I don’t adore Frankenstein – I’ve only read it once – but I really enjoyed this historical context.
Since I started learning about the French Revolution I’ve been fascinated by the women involved in it. The workers Pauline Leon and Claire Lacombe, the intriguing Theroigne de Mericourt, and of course Olympe de Gouges – who wrote the Declaration of Rights of Woman and the Citizeness, in answer to the Declaration of the Rights of Man and the Citizen. And ended up getting executed. There’s not a whole lot about Olympe in English, which I think is an absolute travesty, so when I went on a bit of book-buying spree of revolutionary books and came across this one, I decided I needed to own it.
I should have paid attention to how long it was. It’s only 100 pages of text, and given it cost $66 I’m a bit grumpy. I may still have bought it, but probably as an ebook instead.
I’m also a bit grumpy because of the content. Partly I’m sad because the translation isn’t excellent, so there are bits where I’m not sure if a sentence is a translation issue or a writing issue. Partly I’m annoyed because I think it would be very difficult to read and really get this book without knowledge of the French Revolution. That makes it inaccessible to people coming it at from a feminist history perspective rather than a French Rev one, which is doing Olympe a disservice. I would really have liked to see Mousset lay out more of the context of the revolution than simply mentioning some of the events that were happening around Olympe’s life.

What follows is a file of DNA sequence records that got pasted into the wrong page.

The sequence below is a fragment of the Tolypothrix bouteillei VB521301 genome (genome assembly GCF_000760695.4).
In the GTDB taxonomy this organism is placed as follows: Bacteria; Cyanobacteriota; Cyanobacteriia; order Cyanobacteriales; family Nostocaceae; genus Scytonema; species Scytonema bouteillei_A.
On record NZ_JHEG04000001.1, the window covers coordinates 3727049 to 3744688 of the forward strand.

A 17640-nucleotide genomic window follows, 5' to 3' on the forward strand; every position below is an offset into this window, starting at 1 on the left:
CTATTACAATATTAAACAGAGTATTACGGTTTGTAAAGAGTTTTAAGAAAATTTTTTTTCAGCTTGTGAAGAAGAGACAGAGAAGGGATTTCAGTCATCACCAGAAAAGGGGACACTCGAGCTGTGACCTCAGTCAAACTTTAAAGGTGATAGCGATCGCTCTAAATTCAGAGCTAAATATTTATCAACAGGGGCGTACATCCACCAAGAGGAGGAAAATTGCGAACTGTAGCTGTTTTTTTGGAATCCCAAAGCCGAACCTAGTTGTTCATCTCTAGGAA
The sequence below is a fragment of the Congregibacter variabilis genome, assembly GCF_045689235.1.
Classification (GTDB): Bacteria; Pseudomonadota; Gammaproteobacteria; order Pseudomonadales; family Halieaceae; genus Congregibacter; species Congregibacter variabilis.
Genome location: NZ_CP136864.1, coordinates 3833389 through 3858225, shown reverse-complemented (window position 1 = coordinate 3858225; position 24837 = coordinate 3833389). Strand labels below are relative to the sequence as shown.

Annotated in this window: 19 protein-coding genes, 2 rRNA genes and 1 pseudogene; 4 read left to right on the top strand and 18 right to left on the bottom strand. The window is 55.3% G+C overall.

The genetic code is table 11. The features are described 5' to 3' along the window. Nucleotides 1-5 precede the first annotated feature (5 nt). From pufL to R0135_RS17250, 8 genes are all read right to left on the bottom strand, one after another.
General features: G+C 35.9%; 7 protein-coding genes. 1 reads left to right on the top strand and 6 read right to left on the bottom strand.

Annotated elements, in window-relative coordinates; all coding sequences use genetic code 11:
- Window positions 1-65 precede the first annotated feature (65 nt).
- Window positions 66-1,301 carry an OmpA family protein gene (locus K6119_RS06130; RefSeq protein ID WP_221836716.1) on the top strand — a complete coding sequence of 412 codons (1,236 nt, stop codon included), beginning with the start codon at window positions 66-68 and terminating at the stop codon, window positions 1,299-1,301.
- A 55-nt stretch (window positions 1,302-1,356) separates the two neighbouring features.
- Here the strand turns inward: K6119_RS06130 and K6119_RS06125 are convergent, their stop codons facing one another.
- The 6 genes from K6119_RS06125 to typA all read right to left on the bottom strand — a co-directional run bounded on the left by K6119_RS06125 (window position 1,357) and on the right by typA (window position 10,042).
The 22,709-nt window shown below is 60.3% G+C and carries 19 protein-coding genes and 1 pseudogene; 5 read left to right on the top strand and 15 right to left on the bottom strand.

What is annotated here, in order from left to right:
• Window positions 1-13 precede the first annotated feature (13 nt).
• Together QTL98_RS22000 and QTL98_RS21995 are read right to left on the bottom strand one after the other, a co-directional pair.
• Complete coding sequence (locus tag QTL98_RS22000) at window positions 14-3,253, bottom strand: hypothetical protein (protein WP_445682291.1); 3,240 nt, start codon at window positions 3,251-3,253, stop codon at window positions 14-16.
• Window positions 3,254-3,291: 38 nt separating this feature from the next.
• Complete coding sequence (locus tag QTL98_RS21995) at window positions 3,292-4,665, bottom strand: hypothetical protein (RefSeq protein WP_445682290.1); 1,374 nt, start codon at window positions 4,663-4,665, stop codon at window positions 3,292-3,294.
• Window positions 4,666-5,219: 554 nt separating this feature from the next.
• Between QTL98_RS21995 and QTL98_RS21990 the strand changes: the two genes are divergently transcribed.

Mostly though I’m dismayed at some of the ways that Mousset talks about Olympe’s life and writing. Some of this comes out of currently reading Joanna Russ’ How to Suppress Women’s Writing, as part of our Galactic Suburbia one-chapter-per-episode readalong. One of the things that Russ identifies is the idea that women’s writing is inherently personal, or autobiographical. Mousset frequently sees Olympe in the characters of her plays, and suggests that she is interested in the right of illegitimate children because she is one, in divorce because of an unhappy marriage, in housing for the elderly because her mother died destitute, and so on. As if it’s not possible to care about those things without some personal connection. I’m not denying that those issues may have played a part, but to suggest that this woman – who was clearly driven, intellectual, and passionately interested in making society a better place – was only inspired by things she experienced greatly weakens her commitment.
And then there’s the way that Mousset talks about her writing: “Her lack of culture forced her to constantly make reference to herself” (p31) – which I just don’t understand as a concept, and aren’t we all still in admiration of Shakespeare for probably not having the greatest education early on? Olympe explicitly presents herself in her writing at times, downplaying her achievements – but couldn’t this just be seen as a pose? Check this out:
“I haven’t the advantage of being schooled, and as I’ve already said, I know nothing, I will therefore not use the title Author, although I’ve already presented the Public with two plays, which it was kind enough to welcome. And, unable to imitate my colleagues in their talent and arrogance, I shall listen to the voice of modesty, which suits me in all respects.” (p33)